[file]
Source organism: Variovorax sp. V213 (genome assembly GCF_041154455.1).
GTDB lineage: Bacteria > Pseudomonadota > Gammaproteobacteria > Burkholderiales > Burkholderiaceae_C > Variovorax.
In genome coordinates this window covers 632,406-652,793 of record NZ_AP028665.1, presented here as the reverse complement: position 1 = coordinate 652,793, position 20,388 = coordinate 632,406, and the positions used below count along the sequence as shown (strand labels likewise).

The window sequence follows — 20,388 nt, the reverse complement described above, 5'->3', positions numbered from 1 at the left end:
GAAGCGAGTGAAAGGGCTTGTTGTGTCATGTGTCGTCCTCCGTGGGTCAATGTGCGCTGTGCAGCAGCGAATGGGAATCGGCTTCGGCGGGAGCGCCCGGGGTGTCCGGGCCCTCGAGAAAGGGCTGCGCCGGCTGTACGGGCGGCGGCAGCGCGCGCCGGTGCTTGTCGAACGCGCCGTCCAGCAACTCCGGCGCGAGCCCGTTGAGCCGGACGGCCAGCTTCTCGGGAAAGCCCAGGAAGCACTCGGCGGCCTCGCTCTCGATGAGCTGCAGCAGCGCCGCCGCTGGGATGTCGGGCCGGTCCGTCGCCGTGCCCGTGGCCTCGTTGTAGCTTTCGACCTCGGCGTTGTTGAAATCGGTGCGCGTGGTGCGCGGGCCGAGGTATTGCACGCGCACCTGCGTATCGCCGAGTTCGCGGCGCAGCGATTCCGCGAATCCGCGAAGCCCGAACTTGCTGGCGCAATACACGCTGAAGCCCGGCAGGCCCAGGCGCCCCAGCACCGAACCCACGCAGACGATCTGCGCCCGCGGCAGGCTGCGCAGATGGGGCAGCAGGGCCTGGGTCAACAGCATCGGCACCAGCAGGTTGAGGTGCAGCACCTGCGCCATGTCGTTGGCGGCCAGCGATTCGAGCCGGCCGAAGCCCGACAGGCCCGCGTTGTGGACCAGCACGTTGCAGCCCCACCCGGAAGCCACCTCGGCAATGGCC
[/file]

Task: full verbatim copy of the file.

Source organism: Variovorax sp. V213 (genome assembly GCF_041154455.1).
GTDB lineage: Bacteria > Pseudomonadota > Gammaproteobacteria > Burkholderiales > Burkholderiaceae_C > Variovorax.
In genome coordinates this window covers 632,406-652,793 of record NZ_AP028665.1, presented here as the reverse complement: position 1 = coordinate 652,793, position 20,388 = coordinate 632,406, and the positions used below count along the sequence as shown (strand labels likewise).

The window sequence follows — 20,388 nt, the reverse complement described above, 5'->3', positions numbered from 1 at the left end:
GAAGCGAGTGAAAGGGCTTGTTGTGTCATGTGTCGTCCTCCGTGGGTCAATGTGCGCTGTGCAGCAGCGAATGGGAATCGGCTTCGGCGGGAGCGCCCGGGGTGTCCGGGCCCTCGAGAAAGGGCTGCGCCGGCTGTACGGGCGGCGGCAGCGCGCGCCGGTGCTTGTCGAACGCGCCGTCCAGCAACTCCGGCGCGAGCCCGTTGAGCCGGACGGCCAGCTTCTCGGGAAAGCCCAGGAAGCACTCGGCGGCCTCGCTCTCGATGAGCTGCAGCAGCGCCGCCGCTGGGATGTCGGGCCGGTCCGTCGCCGTGCCCGTGGCCTCGTTGTAGCTTTCGACCTCGGCGTTGTTGAAATCGGTGCGCGTGGTGCGCGGGCCGAGGTATTGCACGCGCACCTGCGTATCGCCGAGTTCGCGGCGCAGCGATTCCGCGAATCCGCGAAGCCCGAACTTGCTGGCGCAATACACGCTGAAGCCCGGCAGGCCCAGGCGCCCCAGCACCGAACCCACGCAGACGATCTGCGCCCGCGGCAGGCTGCGCAGATGGGGCAGCAGGGCCTGGGTCAACAGCATCGGCACCAGCAGGTTGAGGTGCAGCACCTGCGCCATGTCGTTGGCGGCCAGCGATTCGAGCCGGCCGAAGCCCGACAGGCCCGCGTTGTGGACCAGCACGTTGCAGCCCCACCCGGAAGCCACCTCGGCAATGGCC